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political world

The Polish Question, Jewish Beneficiaries of Polish Losses, Encyclopedic Detail on the Polish anti-Prussian Economic Moves, etc

jan peczkis|Friday, September 30, 2011

The author is not sympathetic to Poles. He repeatedly regards them (and cites those who agree with him), as too emotional and quarrelsome a people to acquire or keep a state.

Butler alludes to the Litvaks, and the tsarist Russian policies designed to exacerbate Jewish-gentile conflicts, as follows: "The problem of the Jew in countries like Russia and Poland cannot be stated in terms of Western Europe. It is conditioned, not primarily by religious feeling, but by economic conditions...The official Russian policy in recent years of concentrating the Jews in the Western provinces led to a large influx of Russian Jews into Poland (general called `Lithuanian Jews' [Litvaks] though they do not for the most part come from Lithuania), who compete with the original Polish Jews, and have markedly lowered the standard of living...They held, and hold, four-fifths of the trade of the country in their hands, and control a large proportion--how large is not easy from the available statistics to determine--of the capital invested in Polish industry." (pp. 124-125).


The author continues about the Jews and their self-imposed apartheid (my term): "With the exception of a very small number of wealthy individuals, who would like Judaism to be treated as it is treated in Western Europe, as an affair, not of nationality, but of religion, the Jews in Poland speak a different language, wear a different dress, eat different food, are educated in different schools, and organized in different political Parties, from their Christian neighbors. Movements like Zionism, which in West European eyes seem to have a purely visionary appeal, assume an intensely practical significance in the politics of Eastern Europe." (p. 125).

As for Jewish political radicalism, Butler comments: "Social Democracy made its first appearance after the close of the [19th] century, and was confined almost exclusively to the towns, where it was colored and dominated by the White Russian and Jewish revolutionaries." (p. 60).

Holocaust-uniqueness advocates would have us believe that genocide of Jews was special because of the long-held so-called Jewish Question. This is, at best, a NON SEQUITUR, if only because "Jewish Question" was open-ended (e. g., p. 125), and history cannot run backward. Moreover, Jews were not the only ones seen as some kind of challenge or problem requiring some sort of solution. Butler used the term Polish Question many times (see Index, p. 172, left side) and various German authors not only wrote of a JUDENFRAGE, but also of a POLENFRAGE (e. g., p. 85).

Nowadays, much is said about how Polish owners of post-Jewish properties are the beneficiaries of the German-made Holocaust. However, benefitting from the foreign-induced losses of the other was/is a two-way street in Polish-Jewish relations. Jews often were the beneficiaries of the heavy-handed Prussian policies that expropriated land from Polish owners. Butler comments: "Between 1886 and 1890, the Settlement Commission acquired 133,824 acres of land, 90 per cent of which came from Polish landlords, and settled 650 German families. The purchase money, or such part of it as the vendors could save from the Jews, filtered through to Paris, Nice, and Monte Carlo in the usual way." (p. 91).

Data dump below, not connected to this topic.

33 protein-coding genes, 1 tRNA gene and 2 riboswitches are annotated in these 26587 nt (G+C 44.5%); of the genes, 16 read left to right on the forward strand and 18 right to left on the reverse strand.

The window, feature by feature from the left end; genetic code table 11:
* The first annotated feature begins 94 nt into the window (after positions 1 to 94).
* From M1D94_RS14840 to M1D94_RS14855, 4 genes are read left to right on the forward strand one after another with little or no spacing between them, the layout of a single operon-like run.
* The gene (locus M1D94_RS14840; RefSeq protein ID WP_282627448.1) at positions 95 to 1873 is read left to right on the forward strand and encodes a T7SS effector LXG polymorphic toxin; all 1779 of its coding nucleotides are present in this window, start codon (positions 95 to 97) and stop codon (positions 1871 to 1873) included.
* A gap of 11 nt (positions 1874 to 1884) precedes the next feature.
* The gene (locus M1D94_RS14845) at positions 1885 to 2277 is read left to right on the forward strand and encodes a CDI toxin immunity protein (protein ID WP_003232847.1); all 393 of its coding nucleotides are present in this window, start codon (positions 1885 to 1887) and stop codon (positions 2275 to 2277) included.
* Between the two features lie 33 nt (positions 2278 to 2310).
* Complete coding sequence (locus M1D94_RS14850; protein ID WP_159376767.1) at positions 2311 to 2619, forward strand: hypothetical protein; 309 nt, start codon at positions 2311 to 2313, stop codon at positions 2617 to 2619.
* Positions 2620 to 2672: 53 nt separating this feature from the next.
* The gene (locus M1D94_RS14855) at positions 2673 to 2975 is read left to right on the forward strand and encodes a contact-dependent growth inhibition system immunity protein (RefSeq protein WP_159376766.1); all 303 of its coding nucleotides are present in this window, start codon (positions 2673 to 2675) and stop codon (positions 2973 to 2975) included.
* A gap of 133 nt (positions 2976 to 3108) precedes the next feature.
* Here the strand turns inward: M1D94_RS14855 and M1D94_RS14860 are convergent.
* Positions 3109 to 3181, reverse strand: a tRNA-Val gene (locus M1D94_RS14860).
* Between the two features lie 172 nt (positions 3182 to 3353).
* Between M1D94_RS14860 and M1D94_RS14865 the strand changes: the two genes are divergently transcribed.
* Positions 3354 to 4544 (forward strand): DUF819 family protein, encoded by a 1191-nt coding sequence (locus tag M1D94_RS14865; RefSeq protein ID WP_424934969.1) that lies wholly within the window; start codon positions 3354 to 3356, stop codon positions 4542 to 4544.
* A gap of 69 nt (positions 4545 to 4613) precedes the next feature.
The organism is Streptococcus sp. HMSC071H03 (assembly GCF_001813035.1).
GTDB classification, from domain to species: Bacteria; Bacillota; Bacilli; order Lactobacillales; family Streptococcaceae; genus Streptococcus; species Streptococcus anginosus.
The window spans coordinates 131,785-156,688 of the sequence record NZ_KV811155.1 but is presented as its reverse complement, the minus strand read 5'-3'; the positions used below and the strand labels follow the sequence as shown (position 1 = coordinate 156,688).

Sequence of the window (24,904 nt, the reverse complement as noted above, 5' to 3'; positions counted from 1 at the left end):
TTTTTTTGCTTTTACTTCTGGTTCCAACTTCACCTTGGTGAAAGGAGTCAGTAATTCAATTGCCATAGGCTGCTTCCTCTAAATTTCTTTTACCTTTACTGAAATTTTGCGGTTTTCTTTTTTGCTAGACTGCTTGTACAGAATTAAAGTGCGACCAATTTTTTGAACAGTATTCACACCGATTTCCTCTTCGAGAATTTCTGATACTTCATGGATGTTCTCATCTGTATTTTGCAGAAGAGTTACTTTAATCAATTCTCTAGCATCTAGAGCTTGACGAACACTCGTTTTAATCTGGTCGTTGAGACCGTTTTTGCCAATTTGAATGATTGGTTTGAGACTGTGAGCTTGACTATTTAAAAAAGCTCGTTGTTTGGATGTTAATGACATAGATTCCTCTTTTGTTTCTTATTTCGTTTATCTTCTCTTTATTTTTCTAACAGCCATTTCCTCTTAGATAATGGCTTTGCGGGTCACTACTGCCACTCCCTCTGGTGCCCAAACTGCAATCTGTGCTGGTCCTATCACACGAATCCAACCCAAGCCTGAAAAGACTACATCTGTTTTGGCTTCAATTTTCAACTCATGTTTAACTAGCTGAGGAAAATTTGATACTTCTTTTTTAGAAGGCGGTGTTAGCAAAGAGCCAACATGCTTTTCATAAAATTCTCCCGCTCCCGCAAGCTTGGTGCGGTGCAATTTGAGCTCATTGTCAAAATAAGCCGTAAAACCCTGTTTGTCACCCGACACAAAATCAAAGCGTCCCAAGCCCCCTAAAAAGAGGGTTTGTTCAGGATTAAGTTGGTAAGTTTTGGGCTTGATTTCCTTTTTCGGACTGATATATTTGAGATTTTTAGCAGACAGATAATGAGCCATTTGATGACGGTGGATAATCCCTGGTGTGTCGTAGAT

This book provides extensive detail about how the Prussian Poles developed themselves into an economic force that thwarted the Prussianization attempts of the likes of Bismarck and von Buelow. (pp. 83-102). The Prussian Polish peasant national consciousness was said to awaken about 1873, when the Germans tried to force the German language on the Poles. (p. 87). That year, there were 7 Peasant Unions in Poznania. In 1875, there were 58; in 1876, 74; in 1877, 105, and in 1880, 130. (p. 87).

Butler comments: "They [the Poles] have organized the economic life, first of the peasant, then of the tradesman, and, lastly, of the artisan, with an enterprise and a patience incredible to anyone who has studied the Polish character only in Galicia and the Kingdom. They have learned from the Prussian oppressor the virtue of discipline...They have evolved a State within a State..." (p. 84).

The Polish co-operative banks, like the earlier German ones on which they were modeled, existed in order to organize credit. The German ones, in turn, had been modeled by the English co-operative banks, whose goal had been to eliminate competition while relying on joint-stock banks for organization of credit. (p. 89).

The Polish co-operatives always included German members in order that the Prussian government would not bear down too hard out of fear of harming these Germans. (p. 96). By about 1900, the Polish co-operative movement had grown so powerful that the Prussian authorities could not destroy it without causing an economic crisis. (p. 97).

The end result of the Polish co-operative movement was a fine example of what nowadays is called POLAK POTRAFI (The Pole can do it.) It also was a veritable role-reversal of the disciplined German and the emotional, quarrelsome Pole: "The German co-operative societies have neither the cohesion nor the discipline of the Polish societies...The German Peasants' Association and the German Landlords' Association fight openly, while the Pole mocks." (p. 100).

In time, the Prussian model was adopted, on a smaller scale, in Russian-ruled Poland. It ran into the same "growing pains" that its Prussian counterpart had encountered some twenty years earlier. (pp. 104-405).
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